2001 Amistar-made Johnson JM-991 Tricone Guitar





Update 2017: I was traded this guitar and so I've updated the description, soundclip, and pictures.

The Czech-made Amistar resonator guitars are definitely several steps above the current (and 2000s) line of Chinese-import Johnson-branded instruments that replaced this particular model. The metalwork is much nicer and the neck is, too -- though the neck's cut and quality is not on par with something like an NRP "National." It's still excellent, though, and has a bigger, C-shaped profile and flat fretboard which is still similar to the old '30s Nationals.

This one has no branding at the headstock and has had its cones swapped for an NRP tricone set which yields much-improved, fuller sound over the originals (Eastern European cones tend to be just a hair stiff and so they can be a bit thwacky).

When I first saw this guitar in 2016 I knew it needed the "usual used resonator" work -- and it got it, this time around. I reset the neck (which is just as arduous as on a flattop), leveled and dressed the frets, tidied-up the seating of the National replacement cones in the soundwell, added a duct-tape "gasket" anywhere I could see that metal-on-metal might rattle, added a retaining bolt for the dowel near the neck joint, adjusted the bridge placement so I could compensate the saddle correctly, made a new, compensated bone saddle insert for the bridge, replaced a too-small replacement truss rod cover, added National-style strap buttons, cleaned it up, and set it up with 54w-12 strings.

It's playing spot-on with 3/32" bass and 1/16" treble action at the 12th fret and has a straight neck. The tone is full, round, and punchy. I think of a good tricone like this as a great alternative for people who like the mellower lower-mids, sustain, and sweeter highs of a Dobro, want much of the bite of a good biscuit-cone National, but don't want the zippy/sometimes shrill high end of the usual biscuit cone. In other words -- these make good all-arounders and this thing is loud as heck.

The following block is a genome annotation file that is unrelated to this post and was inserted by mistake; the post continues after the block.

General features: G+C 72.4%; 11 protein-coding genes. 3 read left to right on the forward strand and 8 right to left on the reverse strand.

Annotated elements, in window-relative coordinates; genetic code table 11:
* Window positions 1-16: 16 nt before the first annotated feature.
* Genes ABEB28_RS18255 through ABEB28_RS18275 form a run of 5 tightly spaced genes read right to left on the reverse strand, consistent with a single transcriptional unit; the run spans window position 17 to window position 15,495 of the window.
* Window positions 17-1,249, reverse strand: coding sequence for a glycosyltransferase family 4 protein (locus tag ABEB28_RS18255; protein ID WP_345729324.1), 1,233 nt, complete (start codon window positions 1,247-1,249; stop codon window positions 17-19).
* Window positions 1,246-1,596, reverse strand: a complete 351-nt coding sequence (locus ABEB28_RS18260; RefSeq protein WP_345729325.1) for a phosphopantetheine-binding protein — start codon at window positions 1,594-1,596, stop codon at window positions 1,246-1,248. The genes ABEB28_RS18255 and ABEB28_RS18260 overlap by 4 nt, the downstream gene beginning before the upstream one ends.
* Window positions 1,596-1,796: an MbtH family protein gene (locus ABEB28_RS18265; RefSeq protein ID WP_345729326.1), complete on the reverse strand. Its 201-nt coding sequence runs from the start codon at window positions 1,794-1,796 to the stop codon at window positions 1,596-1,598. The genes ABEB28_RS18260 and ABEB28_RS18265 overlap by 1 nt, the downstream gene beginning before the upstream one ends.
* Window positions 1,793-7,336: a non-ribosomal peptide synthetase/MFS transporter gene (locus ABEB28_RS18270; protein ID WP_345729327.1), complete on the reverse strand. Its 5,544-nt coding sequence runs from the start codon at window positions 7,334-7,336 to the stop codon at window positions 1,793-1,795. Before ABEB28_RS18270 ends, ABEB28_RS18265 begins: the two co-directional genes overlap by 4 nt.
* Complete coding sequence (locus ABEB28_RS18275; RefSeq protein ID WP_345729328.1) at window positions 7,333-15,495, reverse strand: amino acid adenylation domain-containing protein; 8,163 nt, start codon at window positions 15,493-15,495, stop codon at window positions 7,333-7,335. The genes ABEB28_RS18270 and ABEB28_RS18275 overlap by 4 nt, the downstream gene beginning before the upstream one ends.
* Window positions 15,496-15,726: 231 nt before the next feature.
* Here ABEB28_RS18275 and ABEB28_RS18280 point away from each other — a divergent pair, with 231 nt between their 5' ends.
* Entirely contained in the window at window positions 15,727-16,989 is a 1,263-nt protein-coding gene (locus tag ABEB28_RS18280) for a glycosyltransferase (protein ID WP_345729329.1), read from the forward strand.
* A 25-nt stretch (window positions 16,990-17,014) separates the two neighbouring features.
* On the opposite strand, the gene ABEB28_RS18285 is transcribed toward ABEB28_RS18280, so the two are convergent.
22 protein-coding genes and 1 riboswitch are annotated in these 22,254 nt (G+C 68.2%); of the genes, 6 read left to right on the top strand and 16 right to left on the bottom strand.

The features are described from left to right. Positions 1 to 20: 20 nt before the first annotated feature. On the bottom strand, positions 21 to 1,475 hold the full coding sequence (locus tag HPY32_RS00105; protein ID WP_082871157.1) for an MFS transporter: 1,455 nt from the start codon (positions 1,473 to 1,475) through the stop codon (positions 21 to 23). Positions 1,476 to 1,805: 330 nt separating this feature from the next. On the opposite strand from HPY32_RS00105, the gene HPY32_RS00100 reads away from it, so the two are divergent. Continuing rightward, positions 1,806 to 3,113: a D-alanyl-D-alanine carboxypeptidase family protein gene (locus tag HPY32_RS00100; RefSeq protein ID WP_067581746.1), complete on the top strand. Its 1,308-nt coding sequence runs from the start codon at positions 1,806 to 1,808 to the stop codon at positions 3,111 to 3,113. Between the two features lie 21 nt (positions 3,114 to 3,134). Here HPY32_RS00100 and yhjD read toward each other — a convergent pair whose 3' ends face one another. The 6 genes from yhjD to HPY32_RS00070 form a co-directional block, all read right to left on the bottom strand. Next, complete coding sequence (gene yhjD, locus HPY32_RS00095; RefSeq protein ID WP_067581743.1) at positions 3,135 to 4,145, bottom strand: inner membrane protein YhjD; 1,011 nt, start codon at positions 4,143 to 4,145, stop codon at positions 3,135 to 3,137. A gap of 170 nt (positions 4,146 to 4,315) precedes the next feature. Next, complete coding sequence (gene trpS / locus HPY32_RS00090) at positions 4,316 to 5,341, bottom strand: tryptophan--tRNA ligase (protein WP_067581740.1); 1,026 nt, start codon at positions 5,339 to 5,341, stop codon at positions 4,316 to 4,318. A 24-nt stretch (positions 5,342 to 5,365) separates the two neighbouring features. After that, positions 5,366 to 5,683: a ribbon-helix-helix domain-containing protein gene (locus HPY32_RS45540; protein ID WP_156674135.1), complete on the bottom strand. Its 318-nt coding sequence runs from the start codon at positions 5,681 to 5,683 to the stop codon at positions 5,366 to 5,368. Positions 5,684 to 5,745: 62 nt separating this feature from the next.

It's also a looker -- though it does have some average wear to it. There's a very minor amount of light scratching here and there and some minor corrosion/aging to the nickel-silver plating throughout, but it's in pretty good shape for a guitar that was played a bit.


This has a 1 11/16" nut width but it feels more like 1 3/4" with the medium, C-shaped neck profile and flat board. The truss rod cover is my own parts-bin add-on and I think it gives a more retro look than the funky, replacement black one that was on here when it came in.

The board is rosewood and the neck is mahogany and this has a 25 1/2" scale which puts plenty of tension on the cones.


The frets are medium stock and they've been leveled down some, but still have a good amount of life left. The board is rosewood and has cream binding. The dots were originally faux-pearl but during the neck reset I had to remove 6 of them at the fretboard extension to get the neck off, so I replaced the whole lot of them with actual pearl this time around.



Isn't that work around the soundholes great? The cut of the body is superlative compared to much of the stuff coming out these days.




The coverplate is nice and authentic and looks excellent.


Even though I have a pretty tall saddle on this guitar after the neck reset, I still like to string the tailpiece with the strings "under" it to add more back angle and allow some string-afterlength muting foam to be shoved under the lip of it to damp overtones.






The Grovers work just dandy.


Aside from adjusting the blocking of the "islands" or "soundposts" that support the dowel that runs through the guitar, I also added a "retainer bolt" at the heel. All metal-bodied resonator guitars should have one of these but the only guys smart enough to install them are (surprise, surprise!) the originators of the style -- the Dopyera brothers (Dobro) -- who started adding them to builds in the '60s and through the '90s on OMI Dobros.

Just like those Dobros, my bolt runs through a spacer block and then into the meat of the dowel. This keeps the neck/heel area tight and solid to the body so that those uncomfortable moments of finding your action a mile high and the neck angle really off to one side or the other won't happen unless you want them to.





A good hard case comes with it.

Comments

Brandon McCoy said…
Anything like this coming up this year? Now I want a steel bodied Reso!